- Use your homeowner’s insurance policy’s replacement value. Now, this option may not work in your favor because oftentimes this will result in a very high value, especially if construction costs are high in your area.
- Current sales contract.
Note that while equity in real estate is generally included as described above, there are special circumstances that could cause your real estate equity to not have to be included. Simply being unable to access your equity without selling is usually not a “special” enough circumstance; there usually has to be some other factor(s) involved. Two examples are given below.
- You have equity in your home, but due to poor credit or some other factor you cannot access this equity without selling your home. However, your child has a disability and is enrolled in a special program at the elementary school in your district. There are no other living accommodations that you can afford in the area.
- You have equity in your home, but due to poor credit or some other factor you cannot access this equity without selling your home. However, the costs of moving would exceed the amount of equity you have in your home.
- You have equity in your home, but the cost of repairs to get the home saleable exceeds the equity in your home — or is enough to challenge what the IRS is insisting the value of your home is.
If you believe circumstances such as those described above reasonably apply to you, consider filing your offer as “doubt as to collectibility with special circumstances” (DATSC) if you are unable to pay your tax liability in full or possibly as an effective tax administration offer in compromise if you are able to pay your tax liability in full.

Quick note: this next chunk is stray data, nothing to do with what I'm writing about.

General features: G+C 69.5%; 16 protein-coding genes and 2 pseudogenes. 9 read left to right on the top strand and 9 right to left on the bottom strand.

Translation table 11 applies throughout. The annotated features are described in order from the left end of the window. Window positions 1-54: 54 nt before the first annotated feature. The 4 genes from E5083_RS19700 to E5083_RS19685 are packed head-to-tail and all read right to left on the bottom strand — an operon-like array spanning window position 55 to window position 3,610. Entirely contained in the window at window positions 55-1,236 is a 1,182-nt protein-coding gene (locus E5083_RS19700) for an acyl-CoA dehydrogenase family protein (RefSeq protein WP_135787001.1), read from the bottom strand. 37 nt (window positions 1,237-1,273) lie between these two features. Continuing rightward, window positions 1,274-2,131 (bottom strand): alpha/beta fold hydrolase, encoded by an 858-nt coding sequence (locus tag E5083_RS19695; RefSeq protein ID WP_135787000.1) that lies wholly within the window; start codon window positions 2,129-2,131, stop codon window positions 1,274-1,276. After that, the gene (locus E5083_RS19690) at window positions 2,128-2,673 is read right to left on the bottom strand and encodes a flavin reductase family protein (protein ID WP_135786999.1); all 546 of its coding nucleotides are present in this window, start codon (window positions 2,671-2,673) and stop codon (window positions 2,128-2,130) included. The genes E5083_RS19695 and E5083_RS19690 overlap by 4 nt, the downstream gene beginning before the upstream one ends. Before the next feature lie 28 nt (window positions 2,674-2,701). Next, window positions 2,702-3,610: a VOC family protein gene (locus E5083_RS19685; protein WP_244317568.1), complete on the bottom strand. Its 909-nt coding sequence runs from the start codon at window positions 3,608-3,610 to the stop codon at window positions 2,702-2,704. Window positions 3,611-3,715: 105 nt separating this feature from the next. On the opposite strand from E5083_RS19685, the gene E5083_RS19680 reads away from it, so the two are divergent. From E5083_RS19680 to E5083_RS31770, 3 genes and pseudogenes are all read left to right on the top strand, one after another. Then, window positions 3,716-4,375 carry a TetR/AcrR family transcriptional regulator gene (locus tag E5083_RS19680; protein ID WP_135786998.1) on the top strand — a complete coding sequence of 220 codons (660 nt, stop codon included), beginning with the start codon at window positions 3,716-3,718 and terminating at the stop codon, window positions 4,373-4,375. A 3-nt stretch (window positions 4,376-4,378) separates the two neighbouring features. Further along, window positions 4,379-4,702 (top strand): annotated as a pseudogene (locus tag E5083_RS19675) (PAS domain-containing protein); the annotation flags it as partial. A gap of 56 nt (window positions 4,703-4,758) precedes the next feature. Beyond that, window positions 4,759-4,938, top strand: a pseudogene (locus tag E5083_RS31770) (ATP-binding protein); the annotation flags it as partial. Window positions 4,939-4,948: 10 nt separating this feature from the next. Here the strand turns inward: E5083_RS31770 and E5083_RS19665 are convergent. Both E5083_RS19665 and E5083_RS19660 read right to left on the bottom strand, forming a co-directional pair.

Note that the Internal Revenue Manual specifically states that if your offer in compromise is rejected or withdrawn based on equity in an asset that you are not able to liquidate or borrow against, the offer examiner or offer specialist handling your offer should determine an alternative resolution for your situation such as installment agreement, currently not collectible status, Automated Collection System Support, or field assignment.
Vehicles include motor vehicles (such as cars and trucks), airplanes, and boats.
First, you determine the fair market value of the vehicle. For cars and trucks, Kelley Blue Book is a good place to start.
Then you multiply the fair market value by 80% to arrive at the quick-sale value of the vehicle.
Then, you deduct any debt secured by the vehicle.
And finally, you exclude $3,450 per car (maximum of one car for single taxpayers and two cars for joint taxpayers).
So by way of example, let’s say you are a single taxpayer and have a car worth $10,000 encumbered by a $2,000 auto loan. Your includable vehicle amount would be $2,550, determined as follows: